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Residential architects who specialize in the hot, humid, southern climate

CUBA

We just returned from a fascinating people to people visit to Cuba with the American Institute of Architects and the Copperbridge Foundation. We spent a week meeting architects, touring buildings, and being entertained by local musician and dancers. The phrase that our guide repeatedly used was “It’s complicated.” Everything seemed to be complicated from acquiring buildings to renovating them. We were told that there were no private architectural firms but we met some architects who had firms… but they couldn’t call themselves architects – it’s complicated. 

“Havana is an archive of every interesting style of Western architecture, especially those between 1860 and 1960,” says Cuban-American architect Hermes Mallea.  The colonial and neo-classical architecture is beautifully executed. It feels like a cross between New Orleans and Charleston with the loggias, balconies, interior courtyards, and exquisite iron work. Once dubbed Paris of the Caribbean, old Havana is a UNESCO World Heritage Site and was established in 1519. The Cuban state has recently invested in the restoration of the central city through the Office of the Historian of the City. While some buildings are being restored, the vast majority are desperately in need of repair. We were told that throughout Havana 2 ½ buildings collapse every day from deterioration.

We stayed at the Hotel Nacional that was designed in 1930 by the New York firm McKim, Mead, and White. The hotel’s loggias and gardens overlook the Havana Harbor and beg you to sit down and enjoy a mojito and the view. There we were treated to a performance by musicians formerly of the Buena Vista Social Club.

Paladars are private restaurants located in homes. One of my favorites was La Guarida where the movie Strawberry & Chocolate was filmed. The building is being renovated from the top down with a new roof top terrace with great views of Havana. The decaying first two floors make you question if this is in fact a restaurant. After negotiating broken treads and a wobbly handrail on the marble staircase you enter a hauntingly beautiful gallery space. The food was also very good.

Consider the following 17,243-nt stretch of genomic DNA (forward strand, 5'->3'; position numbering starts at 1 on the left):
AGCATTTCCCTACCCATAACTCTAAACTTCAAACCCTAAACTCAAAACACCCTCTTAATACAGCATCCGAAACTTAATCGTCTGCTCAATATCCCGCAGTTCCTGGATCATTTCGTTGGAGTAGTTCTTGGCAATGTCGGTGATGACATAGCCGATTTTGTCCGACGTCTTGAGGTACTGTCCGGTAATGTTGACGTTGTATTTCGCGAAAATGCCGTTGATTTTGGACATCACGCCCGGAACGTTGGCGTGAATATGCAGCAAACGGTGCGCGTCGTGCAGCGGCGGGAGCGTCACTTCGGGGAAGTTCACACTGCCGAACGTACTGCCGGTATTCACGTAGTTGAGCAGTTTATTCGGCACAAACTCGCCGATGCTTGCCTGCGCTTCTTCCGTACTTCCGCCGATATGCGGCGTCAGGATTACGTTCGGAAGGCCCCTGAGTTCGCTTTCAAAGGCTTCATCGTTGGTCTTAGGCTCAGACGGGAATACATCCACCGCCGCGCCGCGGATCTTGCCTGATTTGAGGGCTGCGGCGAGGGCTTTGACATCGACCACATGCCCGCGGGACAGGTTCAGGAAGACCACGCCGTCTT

Outside of Old Havana there is a treasure trove of Art Deco and Mid-century Modern buildings built between the early twenties and 1959. One gem was the 1938 house of graphic artist Enrique Garcia Cabrera designed by the Cuban architect Maximiliano Borges. Sculptural panels by the artist grace the front façade of the house.

 Another highlight was the house designed by the California architect, Richard Neutra for the Swiss banker Alfred de Schulthess. The family only lived in the house from 1956-1960 when Castro nationalized private residences. It is now the residence of the Swiss ambassador, Anna- Pascale Kraver Muller. The gardens are by the Brazilian landscape architect Burle Marx who is described as a painter working in landscape.

The most recent buildings we saw were built in the early years after the revolution with a post revolution Cuban aesthetic. The Instituto Superior de Arte was designed by Richardo Porro and is a series of domed buildings. The campus was never finished and was recently highlighted in the award winning film Unfinished Spaces.

To see Cuba before it is modernized, now is the time to go. There are many groups offering tours, including the Copperbridge Foundation, National Geographic and Roads Tours.